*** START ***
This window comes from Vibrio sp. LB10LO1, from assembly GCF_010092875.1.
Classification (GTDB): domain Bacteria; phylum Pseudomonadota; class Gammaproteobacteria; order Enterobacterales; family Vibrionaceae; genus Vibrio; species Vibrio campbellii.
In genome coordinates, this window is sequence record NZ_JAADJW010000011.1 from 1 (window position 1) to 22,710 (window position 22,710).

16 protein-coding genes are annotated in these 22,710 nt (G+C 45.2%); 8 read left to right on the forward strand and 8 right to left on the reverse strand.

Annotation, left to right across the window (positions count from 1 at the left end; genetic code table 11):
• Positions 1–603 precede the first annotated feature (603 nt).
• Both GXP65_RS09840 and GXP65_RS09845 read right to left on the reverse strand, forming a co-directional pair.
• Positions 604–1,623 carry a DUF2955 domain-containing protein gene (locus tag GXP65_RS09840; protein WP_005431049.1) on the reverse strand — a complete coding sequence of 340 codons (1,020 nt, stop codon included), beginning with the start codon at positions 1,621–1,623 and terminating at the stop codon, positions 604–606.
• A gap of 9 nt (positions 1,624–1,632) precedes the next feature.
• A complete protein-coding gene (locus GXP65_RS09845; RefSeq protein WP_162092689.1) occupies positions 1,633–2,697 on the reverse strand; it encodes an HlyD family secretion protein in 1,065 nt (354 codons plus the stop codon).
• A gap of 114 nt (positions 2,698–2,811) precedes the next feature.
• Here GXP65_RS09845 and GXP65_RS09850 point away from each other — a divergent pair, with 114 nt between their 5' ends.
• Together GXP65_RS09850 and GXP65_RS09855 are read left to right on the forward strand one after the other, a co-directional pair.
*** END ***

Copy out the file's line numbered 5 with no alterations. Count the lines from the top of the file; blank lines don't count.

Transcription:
Annotation, left to right across the window (positions count from 1 at the left end; genetic code table 11):